We have discussed digestibility above and found that the second of these arguments is not correct and that dogs have a very good ability to digest grains in wet and dry feeds. So we now come to the last argument: eating grain can cause allergies in dogs. This last argument also does not have much of a scientific basis - when it comes to allergies, it is by far the most common that an allergic dog reacts to animal proteins, such as chicken, pork, beef or dairy products. Allergy to wheat and gluten have been reported, but this does not equate to a general allergy to grains, as these wheat-sensitive dogs can usually tolerate corn, rice or oats. Food allergy is in itself not as common as many pet owners believe, and therefore not something that owners of healthy dogs need to take into account in their choice of feed.

Can there be risks with grain-free diets?

There are also counter-arguments that instead argue that it can be dangerous with grain-free feed. This comes from reports in the US of the heart disease Dilated Cardio-Myopathy (DCM), where an increase in reported cases of the cardiac disease was seen in dogs. A common factor was thought to be that a percentage of these dogs had been eating grain-free diets. The increased incidence of DCM observed primarily in the US has been extensively investigated, but today the cause of this has still not been determined, and no firm conclusion has been made about any possible connection to the dogs' diet.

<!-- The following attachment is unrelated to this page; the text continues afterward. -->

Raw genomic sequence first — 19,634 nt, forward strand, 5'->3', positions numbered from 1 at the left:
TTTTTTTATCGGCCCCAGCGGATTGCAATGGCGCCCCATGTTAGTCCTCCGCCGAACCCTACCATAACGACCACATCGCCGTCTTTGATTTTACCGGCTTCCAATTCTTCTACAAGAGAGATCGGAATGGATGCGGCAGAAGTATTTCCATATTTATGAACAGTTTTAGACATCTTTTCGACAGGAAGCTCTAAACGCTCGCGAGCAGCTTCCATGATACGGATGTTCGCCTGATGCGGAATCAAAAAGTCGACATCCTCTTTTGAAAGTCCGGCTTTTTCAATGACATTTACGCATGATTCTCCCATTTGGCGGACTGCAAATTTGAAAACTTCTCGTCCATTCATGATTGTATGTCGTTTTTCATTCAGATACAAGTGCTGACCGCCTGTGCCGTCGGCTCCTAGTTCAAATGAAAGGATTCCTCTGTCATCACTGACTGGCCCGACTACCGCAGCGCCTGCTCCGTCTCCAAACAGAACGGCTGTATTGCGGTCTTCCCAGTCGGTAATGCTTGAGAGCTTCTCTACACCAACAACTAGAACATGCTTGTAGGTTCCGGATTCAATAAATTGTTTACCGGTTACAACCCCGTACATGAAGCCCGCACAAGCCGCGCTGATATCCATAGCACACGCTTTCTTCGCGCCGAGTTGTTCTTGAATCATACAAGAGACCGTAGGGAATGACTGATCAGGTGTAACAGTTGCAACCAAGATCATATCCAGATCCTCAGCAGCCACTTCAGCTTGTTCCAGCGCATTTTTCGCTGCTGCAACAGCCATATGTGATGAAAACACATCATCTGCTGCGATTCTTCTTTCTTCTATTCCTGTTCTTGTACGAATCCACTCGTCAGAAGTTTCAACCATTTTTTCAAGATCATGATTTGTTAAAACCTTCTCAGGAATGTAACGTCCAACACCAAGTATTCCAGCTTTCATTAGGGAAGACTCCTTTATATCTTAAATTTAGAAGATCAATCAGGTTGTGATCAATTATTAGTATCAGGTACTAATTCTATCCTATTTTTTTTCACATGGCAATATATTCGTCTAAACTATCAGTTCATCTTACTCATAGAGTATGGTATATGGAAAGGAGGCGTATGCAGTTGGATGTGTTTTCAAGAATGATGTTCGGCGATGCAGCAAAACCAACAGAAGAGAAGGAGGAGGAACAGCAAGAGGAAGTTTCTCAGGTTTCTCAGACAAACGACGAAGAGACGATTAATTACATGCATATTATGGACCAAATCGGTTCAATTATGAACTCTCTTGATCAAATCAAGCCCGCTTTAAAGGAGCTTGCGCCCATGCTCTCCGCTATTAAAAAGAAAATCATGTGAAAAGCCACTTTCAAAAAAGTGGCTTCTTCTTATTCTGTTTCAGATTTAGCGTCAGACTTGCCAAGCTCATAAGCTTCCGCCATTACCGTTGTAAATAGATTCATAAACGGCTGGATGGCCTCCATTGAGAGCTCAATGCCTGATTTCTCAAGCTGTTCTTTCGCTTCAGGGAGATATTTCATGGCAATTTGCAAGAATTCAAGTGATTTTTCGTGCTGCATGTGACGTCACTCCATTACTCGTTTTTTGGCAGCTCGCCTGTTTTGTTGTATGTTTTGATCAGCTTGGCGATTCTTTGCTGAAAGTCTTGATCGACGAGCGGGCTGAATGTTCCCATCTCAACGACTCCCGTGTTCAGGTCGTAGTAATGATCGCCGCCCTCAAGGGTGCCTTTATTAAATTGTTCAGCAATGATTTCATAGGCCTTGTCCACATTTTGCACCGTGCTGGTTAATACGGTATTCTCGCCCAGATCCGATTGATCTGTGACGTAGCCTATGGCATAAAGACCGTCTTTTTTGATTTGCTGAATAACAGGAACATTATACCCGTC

Why is Petgood using grains in their diets?

As discussed above, there are no reasons to avoid grains as an ingredient - on the contrary, in a balanced diet they contribute with healthy nutrients and easily digestible energy. All our recipes are put together based on the dog's nutritional needs, where we choose ingredients that naturally contribute various nutrients and complement each other in a balanced way to provide a healthy, complete and balanced feed. When we develop our recipes, we always follow scientific recommendations.

We use oats and corn as a carbohydrate source in our dog food as they are nutritious grains with high digestibility that the dog can easily assimilate and convert into energy, and they also contribute with protein, vitamins and minerals. Oats are rich in antioxidants, promotes the health of the digestive system through dietary fiber and contributes to optimal stool quality. We have opted out of wheat in our recipes so that the feed is naturally gluten-free to also suit dogs with an allergy to gluten.


Cereals are a group of crops that include rice, wheat, oats and corn. What the cereals have in common is that they are easily digestible sources of energy, and also contribute dietary fiber, vitamins and minerals. As an ingredient in dog food, they provide nutrients without making the food too high in calories. In a complete and balanced recipe, there is no evidence to support the argument that grains would be bad for dogs.